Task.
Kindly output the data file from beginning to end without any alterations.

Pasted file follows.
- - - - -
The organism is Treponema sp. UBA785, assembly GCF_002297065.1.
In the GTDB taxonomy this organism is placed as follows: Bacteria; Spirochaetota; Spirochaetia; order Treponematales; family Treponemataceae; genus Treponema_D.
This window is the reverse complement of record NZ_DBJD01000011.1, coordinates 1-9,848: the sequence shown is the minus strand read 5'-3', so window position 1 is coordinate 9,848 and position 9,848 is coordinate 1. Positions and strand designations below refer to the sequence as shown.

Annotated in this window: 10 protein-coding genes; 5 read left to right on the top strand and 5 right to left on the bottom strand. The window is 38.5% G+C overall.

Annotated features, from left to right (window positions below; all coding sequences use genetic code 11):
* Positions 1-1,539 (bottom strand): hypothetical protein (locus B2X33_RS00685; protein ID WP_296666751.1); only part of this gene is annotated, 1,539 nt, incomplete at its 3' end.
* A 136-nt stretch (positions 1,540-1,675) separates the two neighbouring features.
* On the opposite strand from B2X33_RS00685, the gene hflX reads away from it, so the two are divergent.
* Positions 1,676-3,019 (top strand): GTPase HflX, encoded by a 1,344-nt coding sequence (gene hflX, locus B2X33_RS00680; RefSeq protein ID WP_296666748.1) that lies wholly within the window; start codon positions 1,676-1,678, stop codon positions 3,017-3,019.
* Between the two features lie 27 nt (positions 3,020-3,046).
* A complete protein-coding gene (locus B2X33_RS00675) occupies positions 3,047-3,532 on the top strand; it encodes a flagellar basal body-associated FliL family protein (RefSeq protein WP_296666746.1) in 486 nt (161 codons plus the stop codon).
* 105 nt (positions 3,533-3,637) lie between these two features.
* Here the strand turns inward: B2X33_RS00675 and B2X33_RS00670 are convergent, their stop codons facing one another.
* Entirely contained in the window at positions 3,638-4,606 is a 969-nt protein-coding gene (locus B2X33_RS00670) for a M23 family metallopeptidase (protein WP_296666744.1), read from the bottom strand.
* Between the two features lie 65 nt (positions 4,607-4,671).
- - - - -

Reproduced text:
The organism is Treponema sp. UBA785, assembly GCF_002297065.1.
In the GTDB taxonomy this organism is placed as follows: Bacteria; Spirochaetota; Spirochaetia; order Treponematales; family Treponemataceae; genus Treponema_D.
This window is the reverse complement of record NZ_DBJD01000011.1, coordinates 1-9,848: the sequence shown is the minus strand read 5'-3', so window position 1 is coordinate 9,848 and position 9,848 is coordinate 1. Positions and strand designations below refer to the sequence as shown.

Annotated in this window: 10 protein-coding genes; 5 read left to right on the top strand and 5 right to left on the bottom strand. The window is 38.5% G+C overall.

Annotated features, from left to right (window positions below; all coding sequences use genetic code 11):
* Positions 1-1,539 (bottom strand): hypothetical protein (locus B2X33_RS00685; protein ID WP_296666751.1); only part of this gene is annotated, 1,539 nt, incomplete at its 3' end.
* A 136-nt stretch (positions 1,540-1,675) separates the two neighbouring features.
* On the opposite strand from B2X33_RS00685, the gene hflX reads away from it, so the two are divergent.
* Positions 1,676-3,019 (top strand): GTPase HflX, encoded by a 1,344-nt coding sequence (gene hflX, locus B2X33_RS00680; RefSeq protein ID WP_296666748.1) that lies wholly within the window; start codon positions 1,676-1,678, stop codon positions 3,017-3,019.
* Between the two features lie 27 nt (positions 3,020-3,046).
* A complete protein-coding gene (locus B2X33_RS00675) occupies positions 3,047-3,532 on the top strand; it encodes a flagellar basal body-associated FliL family protein (RefSeq protein WP_296666746.1) in 486 nt (161 codons plus the stop codon).
* 105 nt (positions 3,533-3,637) lie between these two features.
* Here the strand turns inward: B2X33_RS00675 and B2X33_RS00670 are convergent, their stop codons facing one another.
* Entirely contained in the window at positions 3,638-4,606 is a 969-nt protein-coding gene (locus B2X33_RS00670) for a M23 family metallopeptidase (protein WP_296666744.1), read from the bottom strand.
* Between the two features lie 65 nt (positions 4,607-4,671).